Code for .htaccess file:

<IfModule mod_rewrite.c>
 RewriteEngine On
 RewriteCond %{HTTP_REFERER} !^http://([^.]+\.)?domain\.com/ [NC]
 RewriteCond %{HTTP_USER_AGENT} !(googlebot-image|msnbot|psbot|yahoo-mmcrawler) [NC]
 RewriteRule (^.*\.(bmp|gif|jpe?g|png)$) /watermark.php?src=$1 [L]

Code for watermark.php PHP file:


 header('content-type: image/jpeg');
 $image = imagecreatefromjpeg($_GET['src']);
 $watermark = imagecreatefrompng('watermark.png');
 $watermark_width = imagesx($watermark);
 $watermark_height = imagesy($watermark);
 $dest_x = imagesx($image) - $watermark_width;
 $dest_y = imagesy($image) - $watermark_height;
 imagecopymerge($image, $watermark, $dest_x - 5, 5, 0, 0, $watermark_width, $watermark_height, 80);
 imagejpeg($image, NULL, 85);


Replace with your own domain name and extension. The PHP script and the watermark image should be placed in root folder (public_html) with file name “watermark.php” and “watermark.png” respectively.

This basic configuration will watermark your images on the top right side of the original image and will be semi transparent. If you want to play around with these settings then please refer to Image Processing and GD Functions on PHP website, especiall imagecopymerge function which handles actual merging of original and watermak image.

You can test image hotlink protection and see whether it is effective or not.

Now with all this preventive measures for hotlink images in place you will be sure saving your bandwidth or advertising your domain with your digital images.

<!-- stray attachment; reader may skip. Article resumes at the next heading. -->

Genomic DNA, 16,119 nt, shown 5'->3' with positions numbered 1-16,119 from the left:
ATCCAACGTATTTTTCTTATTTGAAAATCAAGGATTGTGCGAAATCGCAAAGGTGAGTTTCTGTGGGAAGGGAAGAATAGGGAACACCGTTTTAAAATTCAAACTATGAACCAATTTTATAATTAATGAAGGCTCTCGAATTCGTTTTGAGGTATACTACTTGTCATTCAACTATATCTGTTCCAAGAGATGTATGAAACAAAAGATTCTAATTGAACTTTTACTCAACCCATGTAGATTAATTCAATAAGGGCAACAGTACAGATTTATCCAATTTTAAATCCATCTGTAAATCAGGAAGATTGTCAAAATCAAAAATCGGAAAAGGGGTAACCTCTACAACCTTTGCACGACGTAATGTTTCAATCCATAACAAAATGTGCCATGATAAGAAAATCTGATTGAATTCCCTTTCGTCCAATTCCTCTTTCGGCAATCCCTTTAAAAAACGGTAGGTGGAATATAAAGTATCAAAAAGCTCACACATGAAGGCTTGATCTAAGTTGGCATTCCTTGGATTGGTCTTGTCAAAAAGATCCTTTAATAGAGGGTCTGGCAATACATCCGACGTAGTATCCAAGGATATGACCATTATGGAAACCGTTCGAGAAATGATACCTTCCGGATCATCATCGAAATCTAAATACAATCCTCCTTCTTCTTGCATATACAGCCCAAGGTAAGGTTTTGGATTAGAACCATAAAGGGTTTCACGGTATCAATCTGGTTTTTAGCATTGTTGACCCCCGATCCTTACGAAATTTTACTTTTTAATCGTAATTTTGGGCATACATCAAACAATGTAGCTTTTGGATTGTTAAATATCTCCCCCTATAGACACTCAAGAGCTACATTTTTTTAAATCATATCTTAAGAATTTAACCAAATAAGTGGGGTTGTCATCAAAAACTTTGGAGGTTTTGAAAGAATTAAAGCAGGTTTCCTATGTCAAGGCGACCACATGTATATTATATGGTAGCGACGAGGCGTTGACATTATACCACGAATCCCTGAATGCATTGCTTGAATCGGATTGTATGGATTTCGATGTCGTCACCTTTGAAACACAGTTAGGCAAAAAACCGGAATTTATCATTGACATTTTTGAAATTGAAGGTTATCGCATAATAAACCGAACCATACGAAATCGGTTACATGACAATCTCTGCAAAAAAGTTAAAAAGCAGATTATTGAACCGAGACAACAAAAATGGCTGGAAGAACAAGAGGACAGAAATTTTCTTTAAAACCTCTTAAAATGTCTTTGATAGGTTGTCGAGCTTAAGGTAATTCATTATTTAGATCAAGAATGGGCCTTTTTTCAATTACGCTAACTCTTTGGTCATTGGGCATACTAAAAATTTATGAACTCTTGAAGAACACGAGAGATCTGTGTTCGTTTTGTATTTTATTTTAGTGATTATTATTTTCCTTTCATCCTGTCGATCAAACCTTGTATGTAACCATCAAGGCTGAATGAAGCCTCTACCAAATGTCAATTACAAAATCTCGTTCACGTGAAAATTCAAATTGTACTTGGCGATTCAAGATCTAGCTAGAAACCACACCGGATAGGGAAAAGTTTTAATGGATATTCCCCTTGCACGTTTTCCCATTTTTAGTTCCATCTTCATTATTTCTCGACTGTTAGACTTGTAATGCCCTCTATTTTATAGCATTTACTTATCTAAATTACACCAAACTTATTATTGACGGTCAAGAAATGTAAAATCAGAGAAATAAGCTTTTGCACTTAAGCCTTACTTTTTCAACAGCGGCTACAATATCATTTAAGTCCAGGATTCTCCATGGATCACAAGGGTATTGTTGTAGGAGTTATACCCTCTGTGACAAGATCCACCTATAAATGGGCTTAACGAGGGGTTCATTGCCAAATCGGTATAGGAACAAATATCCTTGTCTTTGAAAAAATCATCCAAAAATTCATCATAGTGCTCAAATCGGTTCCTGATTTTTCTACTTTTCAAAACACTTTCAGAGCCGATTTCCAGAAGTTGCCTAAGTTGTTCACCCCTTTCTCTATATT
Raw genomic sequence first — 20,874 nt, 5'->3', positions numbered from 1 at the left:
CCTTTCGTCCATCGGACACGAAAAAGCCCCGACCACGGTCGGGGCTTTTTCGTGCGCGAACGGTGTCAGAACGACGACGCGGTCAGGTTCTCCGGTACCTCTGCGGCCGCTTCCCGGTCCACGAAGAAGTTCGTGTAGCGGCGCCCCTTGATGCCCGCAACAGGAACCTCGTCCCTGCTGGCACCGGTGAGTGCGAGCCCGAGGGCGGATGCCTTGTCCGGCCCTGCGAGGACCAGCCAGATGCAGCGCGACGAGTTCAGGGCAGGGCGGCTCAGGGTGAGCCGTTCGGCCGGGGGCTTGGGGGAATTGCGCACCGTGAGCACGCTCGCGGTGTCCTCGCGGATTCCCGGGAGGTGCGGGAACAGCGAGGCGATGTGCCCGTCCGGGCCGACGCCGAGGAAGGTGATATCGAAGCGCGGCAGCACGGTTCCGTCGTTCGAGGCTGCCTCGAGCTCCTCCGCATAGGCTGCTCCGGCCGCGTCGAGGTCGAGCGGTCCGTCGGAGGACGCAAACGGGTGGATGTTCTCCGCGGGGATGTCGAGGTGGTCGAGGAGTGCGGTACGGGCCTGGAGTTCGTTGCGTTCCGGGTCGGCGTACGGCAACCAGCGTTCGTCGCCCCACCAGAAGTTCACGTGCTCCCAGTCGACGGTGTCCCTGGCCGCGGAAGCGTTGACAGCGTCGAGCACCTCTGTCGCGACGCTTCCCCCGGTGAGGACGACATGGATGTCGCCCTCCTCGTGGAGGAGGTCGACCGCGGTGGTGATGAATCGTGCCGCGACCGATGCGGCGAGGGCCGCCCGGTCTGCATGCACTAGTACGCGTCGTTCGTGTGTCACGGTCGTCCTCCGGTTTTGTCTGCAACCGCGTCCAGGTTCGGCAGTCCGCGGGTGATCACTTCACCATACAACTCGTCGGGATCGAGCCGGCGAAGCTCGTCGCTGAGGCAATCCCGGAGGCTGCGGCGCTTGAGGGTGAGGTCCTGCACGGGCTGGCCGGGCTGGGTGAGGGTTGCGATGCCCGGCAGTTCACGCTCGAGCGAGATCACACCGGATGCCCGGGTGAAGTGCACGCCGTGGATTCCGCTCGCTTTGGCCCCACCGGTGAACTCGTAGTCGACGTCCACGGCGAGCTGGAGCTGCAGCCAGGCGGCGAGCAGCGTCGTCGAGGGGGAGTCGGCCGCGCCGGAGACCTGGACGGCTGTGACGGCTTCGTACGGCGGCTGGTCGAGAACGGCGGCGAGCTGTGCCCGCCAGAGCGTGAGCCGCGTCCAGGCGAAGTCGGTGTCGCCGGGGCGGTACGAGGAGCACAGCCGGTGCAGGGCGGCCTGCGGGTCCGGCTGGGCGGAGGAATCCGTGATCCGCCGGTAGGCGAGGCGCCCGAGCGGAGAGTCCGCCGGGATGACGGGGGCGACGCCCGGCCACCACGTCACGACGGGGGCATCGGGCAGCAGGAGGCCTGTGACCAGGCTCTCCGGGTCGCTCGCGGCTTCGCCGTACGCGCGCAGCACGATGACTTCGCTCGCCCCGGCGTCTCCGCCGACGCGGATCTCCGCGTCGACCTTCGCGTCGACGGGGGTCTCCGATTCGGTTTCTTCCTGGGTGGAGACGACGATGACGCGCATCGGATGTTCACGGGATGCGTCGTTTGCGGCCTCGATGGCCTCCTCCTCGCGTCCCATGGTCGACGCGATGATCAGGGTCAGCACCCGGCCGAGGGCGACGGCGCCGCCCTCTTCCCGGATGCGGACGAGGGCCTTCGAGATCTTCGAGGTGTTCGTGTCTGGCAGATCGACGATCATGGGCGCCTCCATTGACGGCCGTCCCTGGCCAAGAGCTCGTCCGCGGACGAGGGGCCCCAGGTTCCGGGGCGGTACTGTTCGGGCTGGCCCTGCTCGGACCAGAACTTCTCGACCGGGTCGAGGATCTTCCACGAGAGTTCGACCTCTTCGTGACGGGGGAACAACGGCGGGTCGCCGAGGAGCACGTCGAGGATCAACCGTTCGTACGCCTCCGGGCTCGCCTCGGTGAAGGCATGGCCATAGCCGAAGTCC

Ulugbek 27 January, 2015

Thank you for your post. Very useful. But it would be much better if you could inform how can we achieve making watermark image size automatically sized as image itself.

Petra 26 July, 2015

Hi there!

Thank you very much for your article. I was looking for my wordpress site for a solution without overloading with too many plugins.

Question: I’ve just done the .php version, moved it to the root folder and checked in Google images.
As my website is brandnew (I indexed it only yesterday and put the link today in Google Webmaster Tools), I don’t know yet if it’s working correctly already.
Only one image is appearing right now (in Google images), when I click on it the following “Fowarding remark” is appearing:

1. Is it a matter of time until it arrives with watermarked image (so I’ve to be more patient ;-))? Or
2. has Google updated their handling for thoses cases in between with the above mentioned message?
3. If so, can I enter in your code a “text” part where I write some an explaination… that user will not get irritated by Googles message?

I would be VERY happy if you can give me answers :-)!!

Many thanks again for your article and kind regards from sunny Germany,

Milan Kaneria 27 July, 2015


If you want to check if hotlink prevention script is working or not then verify it here

Regarding Google, the htaccess code in “Solution 3 : Send Watermarked Image” already takes care of the Google Images bot and serves the original image. So that means you will always see original image in Google Images and the other white listed bots (googlebot-image|msnbot|psbot|yahoo-mmcrawler).